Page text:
Primo Levi, “The Reawakening” (1963) (translated from the Italian by Stuart Woolf) – I already said this when I reviewed “The Periodical Table” last year, but: what to say about Primo Levi? He went through a lot of shit and said what he saw. In “The Reawakening,” we start with him in the last days of Auschwitz. He was too sick to be marched away with most of the inmates as the Red Army closed in- ironically, his sickness probably saved his life, as few survived the march. We then follow him as a refugee protected by the Russian army, first headed to Kracow and Katowice, then to various spots in Ukraine and Belarus, then on a winding train journey back to Turin, where he started from twenty months before.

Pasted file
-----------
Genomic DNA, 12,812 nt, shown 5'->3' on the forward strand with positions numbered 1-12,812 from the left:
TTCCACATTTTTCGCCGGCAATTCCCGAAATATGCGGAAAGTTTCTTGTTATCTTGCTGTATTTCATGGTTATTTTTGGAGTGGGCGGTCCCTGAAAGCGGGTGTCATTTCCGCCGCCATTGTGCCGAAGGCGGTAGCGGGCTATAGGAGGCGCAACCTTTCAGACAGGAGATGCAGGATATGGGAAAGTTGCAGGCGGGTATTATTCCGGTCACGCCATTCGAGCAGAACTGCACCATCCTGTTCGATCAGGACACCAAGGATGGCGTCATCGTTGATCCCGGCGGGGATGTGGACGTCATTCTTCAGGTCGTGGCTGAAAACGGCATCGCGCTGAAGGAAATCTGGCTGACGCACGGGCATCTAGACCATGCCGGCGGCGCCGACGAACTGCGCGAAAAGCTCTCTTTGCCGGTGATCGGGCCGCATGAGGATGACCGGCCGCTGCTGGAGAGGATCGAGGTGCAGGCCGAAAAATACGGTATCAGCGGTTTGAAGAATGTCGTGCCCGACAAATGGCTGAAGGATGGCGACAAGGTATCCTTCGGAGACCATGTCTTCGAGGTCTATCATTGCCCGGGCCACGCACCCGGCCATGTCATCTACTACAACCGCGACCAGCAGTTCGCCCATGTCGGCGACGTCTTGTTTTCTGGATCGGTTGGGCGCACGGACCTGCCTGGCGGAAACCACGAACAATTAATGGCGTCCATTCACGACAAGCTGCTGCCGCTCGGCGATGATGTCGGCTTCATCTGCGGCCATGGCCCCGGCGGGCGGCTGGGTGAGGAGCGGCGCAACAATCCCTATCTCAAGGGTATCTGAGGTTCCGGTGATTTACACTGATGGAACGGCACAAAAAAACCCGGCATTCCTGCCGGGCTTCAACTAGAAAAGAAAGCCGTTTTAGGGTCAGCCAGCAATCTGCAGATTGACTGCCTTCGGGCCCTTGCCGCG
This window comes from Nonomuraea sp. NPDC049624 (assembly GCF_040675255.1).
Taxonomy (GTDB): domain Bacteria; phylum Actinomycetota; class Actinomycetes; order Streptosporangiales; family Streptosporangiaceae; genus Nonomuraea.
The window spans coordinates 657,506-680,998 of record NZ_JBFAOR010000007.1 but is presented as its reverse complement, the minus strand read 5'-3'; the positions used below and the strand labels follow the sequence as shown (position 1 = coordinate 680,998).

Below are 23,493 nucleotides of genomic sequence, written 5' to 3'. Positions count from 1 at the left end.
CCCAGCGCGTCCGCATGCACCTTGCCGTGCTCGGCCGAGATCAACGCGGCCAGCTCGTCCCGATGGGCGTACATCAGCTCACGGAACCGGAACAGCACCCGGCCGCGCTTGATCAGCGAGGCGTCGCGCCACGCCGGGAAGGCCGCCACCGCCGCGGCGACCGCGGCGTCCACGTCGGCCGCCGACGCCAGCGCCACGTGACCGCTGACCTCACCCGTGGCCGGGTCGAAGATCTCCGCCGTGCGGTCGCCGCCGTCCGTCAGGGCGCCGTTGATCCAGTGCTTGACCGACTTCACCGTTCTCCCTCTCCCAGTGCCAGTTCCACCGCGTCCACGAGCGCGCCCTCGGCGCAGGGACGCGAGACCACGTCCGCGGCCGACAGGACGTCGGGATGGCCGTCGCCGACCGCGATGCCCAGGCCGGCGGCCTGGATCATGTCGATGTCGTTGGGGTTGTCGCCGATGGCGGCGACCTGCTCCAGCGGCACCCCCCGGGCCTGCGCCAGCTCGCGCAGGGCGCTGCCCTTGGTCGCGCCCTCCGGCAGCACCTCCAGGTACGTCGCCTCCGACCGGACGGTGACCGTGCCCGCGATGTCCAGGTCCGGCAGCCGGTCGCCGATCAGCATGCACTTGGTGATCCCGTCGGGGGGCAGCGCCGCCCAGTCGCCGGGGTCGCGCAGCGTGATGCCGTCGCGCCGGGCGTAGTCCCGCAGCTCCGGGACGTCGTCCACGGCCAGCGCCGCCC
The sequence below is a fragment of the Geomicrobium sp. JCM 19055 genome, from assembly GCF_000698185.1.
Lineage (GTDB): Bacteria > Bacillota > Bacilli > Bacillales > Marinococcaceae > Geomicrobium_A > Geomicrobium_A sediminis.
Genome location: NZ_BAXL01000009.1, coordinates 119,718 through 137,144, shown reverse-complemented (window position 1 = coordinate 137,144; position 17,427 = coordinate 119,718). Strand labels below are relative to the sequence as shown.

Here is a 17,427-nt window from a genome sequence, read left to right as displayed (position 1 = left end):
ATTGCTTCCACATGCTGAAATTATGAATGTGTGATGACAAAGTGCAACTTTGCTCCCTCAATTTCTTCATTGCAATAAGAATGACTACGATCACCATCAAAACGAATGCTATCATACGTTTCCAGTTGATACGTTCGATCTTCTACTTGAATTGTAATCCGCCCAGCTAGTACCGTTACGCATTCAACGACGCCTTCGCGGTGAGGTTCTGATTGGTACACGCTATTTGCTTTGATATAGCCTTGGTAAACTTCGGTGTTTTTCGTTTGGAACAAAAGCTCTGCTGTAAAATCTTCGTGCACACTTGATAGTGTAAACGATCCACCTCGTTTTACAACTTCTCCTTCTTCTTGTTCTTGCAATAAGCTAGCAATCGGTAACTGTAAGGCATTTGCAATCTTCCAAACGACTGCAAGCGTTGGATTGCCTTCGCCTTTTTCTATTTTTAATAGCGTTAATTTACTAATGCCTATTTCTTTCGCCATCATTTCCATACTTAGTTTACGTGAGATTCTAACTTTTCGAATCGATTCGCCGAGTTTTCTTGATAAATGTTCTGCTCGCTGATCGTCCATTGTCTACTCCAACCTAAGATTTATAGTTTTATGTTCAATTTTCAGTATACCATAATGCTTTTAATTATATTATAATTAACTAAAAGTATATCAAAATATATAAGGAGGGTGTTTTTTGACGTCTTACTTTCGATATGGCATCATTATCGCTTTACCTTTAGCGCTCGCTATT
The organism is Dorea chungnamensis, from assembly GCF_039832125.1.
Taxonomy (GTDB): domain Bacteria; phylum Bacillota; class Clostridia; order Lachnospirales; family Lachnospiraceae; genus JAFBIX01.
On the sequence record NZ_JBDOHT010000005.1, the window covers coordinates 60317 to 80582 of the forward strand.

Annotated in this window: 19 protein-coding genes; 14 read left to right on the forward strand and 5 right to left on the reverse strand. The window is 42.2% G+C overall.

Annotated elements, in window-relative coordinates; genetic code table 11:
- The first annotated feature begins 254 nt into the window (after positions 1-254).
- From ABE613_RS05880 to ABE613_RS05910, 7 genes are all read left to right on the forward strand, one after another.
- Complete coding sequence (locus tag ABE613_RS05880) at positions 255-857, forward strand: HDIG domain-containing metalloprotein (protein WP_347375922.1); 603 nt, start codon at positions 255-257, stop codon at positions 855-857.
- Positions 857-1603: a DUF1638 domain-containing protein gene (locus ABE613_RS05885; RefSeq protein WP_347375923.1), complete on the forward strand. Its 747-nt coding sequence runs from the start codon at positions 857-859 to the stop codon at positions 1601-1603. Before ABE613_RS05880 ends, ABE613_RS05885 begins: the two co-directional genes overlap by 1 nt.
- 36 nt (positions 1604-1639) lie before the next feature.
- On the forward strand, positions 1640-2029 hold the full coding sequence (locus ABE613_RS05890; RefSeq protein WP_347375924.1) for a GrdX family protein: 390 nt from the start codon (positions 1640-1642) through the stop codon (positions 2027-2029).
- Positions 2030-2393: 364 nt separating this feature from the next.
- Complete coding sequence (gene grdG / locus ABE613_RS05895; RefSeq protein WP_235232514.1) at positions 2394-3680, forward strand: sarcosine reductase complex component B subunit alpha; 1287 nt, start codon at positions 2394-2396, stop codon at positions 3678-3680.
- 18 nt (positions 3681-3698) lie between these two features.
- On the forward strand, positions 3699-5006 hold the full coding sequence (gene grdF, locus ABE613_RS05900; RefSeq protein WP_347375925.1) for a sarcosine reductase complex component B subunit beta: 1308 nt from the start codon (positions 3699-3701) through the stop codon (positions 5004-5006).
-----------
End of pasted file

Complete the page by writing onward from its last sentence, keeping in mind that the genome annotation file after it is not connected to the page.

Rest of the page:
Along the way, Levi experiences sickness, boredom, and misery, but there’s a lightness to the whole odyssey that animates the book- they survived, they’re going home. The Russians are depicted in an interesting way: sort of gargantuan, big in everything from their compassion to their messiness, Levi admires them but in a distant, almost patronizing kind of way. In the essay that follows the recounting of his travels, he defends the Soviet Union from those who try to say it was the same as Nazi Germany, and does so well, I think. More to the point of the book are the other survivors Levi finds himself amongst- the Greek Mordo and Cesare being the most memorable. Mordo is a grimly efficient survivor and Cesare a gregarious, bargaining one- both of them take Primo under their wings, Mordo almost in spite of himself, and help him survived. Levi reports on their doings in an almost bemused way, and this carries the reader through the accounts of scrounging for shoes and food, the creation of little mini-societies wherever the refugee train rests on its way back to Italy. It’s humanity at its most human, contradictory in every element but still a consistent whole. Nobody needs me to convince them that Primo Levi is great. Just go read him if you haven’t already. *****